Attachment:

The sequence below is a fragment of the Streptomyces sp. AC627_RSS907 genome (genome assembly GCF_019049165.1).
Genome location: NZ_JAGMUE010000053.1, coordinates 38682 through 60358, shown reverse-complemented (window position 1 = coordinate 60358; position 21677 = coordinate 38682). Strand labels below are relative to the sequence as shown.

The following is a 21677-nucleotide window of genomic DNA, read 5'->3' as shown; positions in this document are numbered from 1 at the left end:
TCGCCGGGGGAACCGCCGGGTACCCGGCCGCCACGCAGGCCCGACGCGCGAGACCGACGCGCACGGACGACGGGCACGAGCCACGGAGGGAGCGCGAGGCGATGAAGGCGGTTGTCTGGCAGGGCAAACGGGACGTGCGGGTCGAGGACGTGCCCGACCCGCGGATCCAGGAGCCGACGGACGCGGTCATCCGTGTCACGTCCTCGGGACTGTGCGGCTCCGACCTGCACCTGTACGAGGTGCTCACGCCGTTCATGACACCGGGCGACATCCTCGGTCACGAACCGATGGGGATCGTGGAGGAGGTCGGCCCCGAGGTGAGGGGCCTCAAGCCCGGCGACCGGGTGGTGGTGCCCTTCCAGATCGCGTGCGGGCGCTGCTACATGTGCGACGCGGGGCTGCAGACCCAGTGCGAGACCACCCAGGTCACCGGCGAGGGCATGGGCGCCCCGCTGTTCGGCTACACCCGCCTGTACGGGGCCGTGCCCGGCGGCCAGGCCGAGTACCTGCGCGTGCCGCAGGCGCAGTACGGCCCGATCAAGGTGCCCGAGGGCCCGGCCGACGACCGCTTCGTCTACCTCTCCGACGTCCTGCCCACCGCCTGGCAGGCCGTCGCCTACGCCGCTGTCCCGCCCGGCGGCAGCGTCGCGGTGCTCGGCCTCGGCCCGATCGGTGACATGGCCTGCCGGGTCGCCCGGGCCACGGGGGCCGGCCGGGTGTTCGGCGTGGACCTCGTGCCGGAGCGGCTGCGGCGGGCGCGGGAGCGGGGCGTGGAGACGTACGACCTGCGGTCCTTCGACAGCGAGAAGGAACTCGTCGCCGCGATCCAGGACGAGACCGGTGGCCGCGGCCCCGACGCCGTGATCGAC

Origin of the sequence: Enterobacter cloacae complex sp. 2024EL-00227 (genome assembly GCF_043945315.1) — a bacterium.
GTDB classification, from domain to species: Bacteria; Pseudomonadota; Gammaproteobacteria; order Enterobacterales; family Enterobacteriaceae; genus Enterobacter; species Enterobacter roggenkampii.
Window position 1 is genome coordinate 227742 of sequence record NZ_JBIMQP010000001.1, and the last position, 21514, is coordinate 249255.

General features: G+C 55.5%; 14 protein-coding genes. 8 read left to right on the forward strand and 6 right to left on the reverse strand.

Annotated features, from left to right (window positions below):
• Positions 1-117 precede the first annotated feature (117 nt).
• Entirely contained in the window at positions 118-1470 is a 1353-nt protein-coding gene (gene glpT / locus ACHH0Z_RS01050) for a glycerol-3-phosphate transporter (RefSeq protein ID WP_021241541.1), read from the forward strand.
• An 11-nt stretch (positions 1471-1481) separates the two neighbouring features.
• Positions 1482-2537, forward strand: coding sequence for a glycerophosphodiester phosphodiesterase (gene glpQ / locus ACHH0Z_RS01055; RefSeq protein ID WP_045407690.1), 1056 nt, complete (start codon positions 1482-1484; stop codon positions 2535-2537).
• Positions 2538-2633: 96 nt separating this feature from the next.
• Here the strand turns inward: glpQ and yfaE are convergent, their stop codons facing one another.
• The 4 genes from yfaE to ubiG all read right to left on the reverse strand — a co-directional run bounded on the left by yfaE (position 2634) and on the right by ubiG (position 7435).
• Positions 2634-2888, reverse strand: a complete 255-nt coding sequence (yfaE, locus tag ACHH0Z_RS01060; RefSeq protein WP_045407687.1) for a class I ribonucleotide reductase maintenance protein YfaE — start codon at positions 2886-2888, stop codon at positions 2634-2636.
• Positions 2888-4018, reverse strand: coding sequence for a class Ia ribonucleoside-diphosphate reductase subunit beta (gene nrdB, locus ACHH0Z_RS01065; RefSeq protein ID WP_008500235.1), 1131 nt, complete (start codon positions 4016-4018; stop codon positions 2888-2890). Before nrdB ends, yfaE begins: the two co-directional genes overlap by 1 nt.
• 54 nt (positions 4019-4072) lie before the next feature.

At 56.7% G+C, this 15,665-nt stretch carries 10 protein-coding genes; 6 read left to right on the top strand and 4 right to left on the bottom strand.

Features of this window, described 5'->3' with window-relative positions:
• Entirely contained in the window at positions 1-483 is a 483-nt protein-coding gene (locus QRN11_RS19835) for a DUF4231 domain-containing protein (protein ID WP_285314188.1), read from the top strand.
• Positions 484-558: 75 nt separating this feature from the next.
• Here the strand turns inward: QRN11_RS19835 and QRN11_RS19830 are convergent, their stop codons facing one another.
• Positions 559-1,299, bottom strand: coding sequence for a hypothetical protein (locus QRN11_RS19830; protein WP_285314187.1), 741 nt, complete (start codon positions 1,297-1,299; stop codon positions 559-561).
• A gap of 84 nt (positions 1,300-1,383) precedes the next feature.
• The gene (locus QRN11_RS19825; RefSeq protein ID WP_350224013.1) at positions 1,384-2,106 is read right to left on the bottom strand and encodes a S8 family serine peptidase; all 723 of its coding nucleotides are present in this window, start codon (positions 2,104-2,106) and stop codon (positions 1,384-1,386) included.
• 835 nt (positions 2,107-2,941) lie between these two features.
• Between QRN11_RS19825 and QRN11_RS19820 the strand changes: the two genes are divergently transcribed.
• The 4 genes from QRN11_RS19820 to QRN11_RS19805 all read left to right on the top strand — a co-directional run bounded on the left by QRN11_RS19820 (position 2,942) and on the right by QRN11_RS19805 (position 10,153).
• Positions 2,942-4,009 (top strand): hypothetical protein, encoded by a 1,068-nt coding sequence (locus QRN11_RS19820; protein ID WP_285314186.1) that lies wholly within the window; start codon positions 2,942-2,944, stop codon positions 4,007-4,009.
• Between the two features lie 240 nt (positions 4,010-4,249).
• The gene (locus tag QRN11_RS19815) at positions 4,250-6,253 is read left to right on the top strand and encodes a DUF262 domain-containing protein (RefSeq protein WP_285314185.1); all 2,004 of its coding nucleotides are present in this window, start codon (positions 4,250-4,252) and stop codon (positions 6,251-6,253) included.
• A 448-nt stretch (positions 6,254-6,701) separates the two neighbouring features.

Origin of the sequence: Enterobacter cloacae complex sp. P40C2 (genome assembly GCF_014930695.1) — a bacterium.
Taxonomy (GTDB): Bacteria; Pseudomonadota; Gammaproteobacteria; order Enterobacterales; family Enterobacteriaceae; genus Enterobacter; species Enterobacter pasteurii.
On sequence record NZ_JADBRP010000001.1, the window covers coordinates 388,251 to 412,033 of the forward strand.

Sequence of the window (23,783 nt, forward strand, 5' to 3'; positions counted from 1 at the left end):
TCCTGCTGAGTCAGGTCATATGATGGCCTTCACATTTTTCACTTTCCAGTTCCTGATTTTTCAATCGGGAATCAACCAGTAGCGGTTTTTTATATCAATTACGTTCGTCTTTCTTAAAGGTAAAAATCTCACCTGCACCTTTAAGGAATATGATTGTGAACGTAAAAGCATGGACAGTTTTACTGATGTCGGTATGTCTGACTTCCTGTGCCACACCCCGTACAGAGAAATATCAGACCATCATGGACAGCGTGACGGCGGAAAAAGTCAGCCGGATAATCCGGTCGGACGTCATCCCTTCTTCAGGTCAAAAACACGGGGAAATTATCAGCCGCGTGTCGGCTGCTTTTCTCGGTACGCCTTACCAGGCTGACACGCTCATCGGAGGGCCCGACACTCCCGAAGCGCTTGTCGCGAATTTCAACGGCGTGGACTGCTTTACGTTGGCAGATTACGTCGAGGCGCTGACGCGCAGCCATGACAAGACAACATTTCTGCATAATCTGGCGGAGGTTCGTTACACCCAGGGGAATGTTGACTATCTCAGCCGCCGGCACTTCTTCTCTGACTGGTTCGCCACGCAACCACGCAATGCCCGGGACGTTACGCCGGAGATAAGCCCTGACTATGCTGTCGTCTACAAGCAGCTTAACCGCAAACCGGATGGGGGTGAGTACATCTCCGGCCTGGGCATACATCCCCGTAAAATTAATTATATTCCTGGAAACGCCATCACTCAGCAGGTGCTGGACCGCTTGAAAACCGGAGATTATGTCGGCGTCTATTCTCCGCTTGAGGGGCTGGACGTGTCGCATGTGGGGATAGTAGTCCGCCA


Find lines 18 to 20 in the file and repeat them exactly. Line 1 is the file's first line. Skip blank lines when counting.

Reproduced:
• Positions 2888-4018, reverse strand: coding sequence for a class Ia ribonucleoside-diphosphate reductase subunit beta (gene nrdB, locus ACHH0Z_RS01065; RefSeq protein ID WP_008500235.1), 1131 nt, complete (start codon positions 4016-4018; stop codon positions 2888-2890). Before nrdB ends, yfaE begins: the two co-directional genes overlap by 1 nt.
• 54 nt (positions 4019-4072) lie before the next feature.

At 56.7% G+C, this 15,665-nt stretch carries 10 protein-coding genes; 6 read left to right on the top strand and 4 right to left on the bottom strand.